|Bill's most time-consuming volunteer activity in the late 1930s and early 1940s was in leadership roles with the Western District Christian Endeavor (WDCE) of the General Conference Mennonite Church. Not everyone appreciated this passion. He later reported, "Curt Siemens couldn't understand my interest in the church." The Western District had sixty-one congregations, mostly in Kansas but also some in Oklahoma and one in Nebraska, and the WDCE attempted to energize youth groups in the congregations.. In 1937 Bill was appointed to his first district WDCE position–Peace Secretary. One of his successful projects was an oratory contest with two divisions–peace orations and missions orations. Seventeen youth entered the contest. The top three winning orators (Paul Goering, Harley Stucky, and Edwin Stucky) were all students at Moundridge High School, where Bill was debate coach. In 1938 Bill took the three winners to Saskatoon, Saskatchewan, to perform at the binational General Conference Mennonite gathering. At that meeting he was elected to a three year term as secretary-treasurer of the bi-national (U.S. and Canada) General Conference Young People's Union.|
At the August 1938 WDCE annual meeting Bill was elected president of the organization. He brought a cheerful and enthusiastic style to the task of organizing the executive committee. One of his letters to Florene Krehbiel, the secretary treasurer, began breezily, "‘The time has come,' the Walrus said, ‘to talk of many things! Of ships, and sails, and sealing wax; of cabbages and kings.' The time has also come for us to talk about C. E. things. So here goes." Then in a long typewritten letter he clarified in order the tasks ahead: organizing the committee: strengthening WDCE publications, planning a peace rally, "stimulating our Christian endeavorers to mission activity," promoting church-wide official papers, instituting a "look-out" system to keep in touch with scattered CE members, planning the annual youth retreat, and raising funds for a struggling Mennonite school in Saskatchewan. Bill concluded the letter with a vigorous mixed-metaphor call to action: "With all this to discuss it seems necessary for us to put our shoulders to the wheel. . . . So let's shake hands toward achieving a better and more worthwhile Mennonite Christian Endeavor in our district."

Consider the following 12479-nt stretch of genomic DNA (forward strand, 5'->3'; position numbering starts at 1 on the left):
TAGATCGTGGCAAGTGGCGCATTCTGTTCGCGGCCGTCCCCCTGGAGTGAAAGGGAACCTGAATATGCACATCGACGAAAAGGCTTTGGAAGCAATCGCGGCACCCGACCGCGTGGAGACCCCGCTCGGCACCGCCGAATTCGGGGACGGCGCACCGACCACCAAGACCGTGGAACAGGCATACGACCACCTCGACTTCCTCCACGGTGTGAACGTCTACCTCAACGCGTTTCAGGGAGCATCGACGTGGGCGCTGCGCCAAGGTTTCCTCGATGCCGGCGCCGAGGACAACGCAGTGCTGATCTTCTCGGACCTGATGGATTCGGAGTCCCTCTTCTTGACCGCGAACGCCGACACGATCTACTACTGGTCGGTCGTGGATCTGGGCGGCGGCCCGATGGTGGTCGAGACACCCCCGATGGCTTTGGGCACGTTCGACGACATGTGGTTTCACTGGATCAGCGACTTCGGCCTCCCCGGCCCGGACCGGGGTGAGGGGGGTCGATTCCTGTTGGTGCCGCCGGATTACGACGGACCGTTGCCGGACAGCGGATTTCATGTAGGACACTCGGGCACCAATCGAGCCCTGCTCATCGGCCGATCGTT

Bill's greatest initiative in his first year as WDCE president was to inaugurate a new publication, the Western District Tidings. The first two issues were not very impressive–rather unattractive mimeographed newsletters dated January and May, 1939. The third issue was more sophisticated, with the 1,500 copies printed at the Bethel College printing press. Bill took charge of the subscribers list, the articles published, the relationship with the printer, and the mailing to individual and group subscribers. He paid personally the bill for printing ($19.90) and mailing ($4.80) the third issue. He acknowledged that "our paper has been in its infancy and suffering from experimentitis . . . ." But he had plans for improvement and expansion.
Bill had learned something about publishing a periodical when he was a student at Bethel College and editor of the Bethel student newspaper, the Collegian. His models for the Tidings were both the Collegian and the official General Conference periodical, The Mennonite. Because the Western District Conference did not have its own periodical (nor did it have a conference headquarters), the Tidings was a notable source of information for the conference in general. Bill eventually hoped for the Tidings to expand its constituency and become the official youth paper for the entire General Conference Mennonite Church. Discussions of the role of the Tidings had an undercurrent of concern that the youth pages of The Mennonite might be an adequate source of information for and about young people. Some people thought the Tidings was too liberal or too aggressive.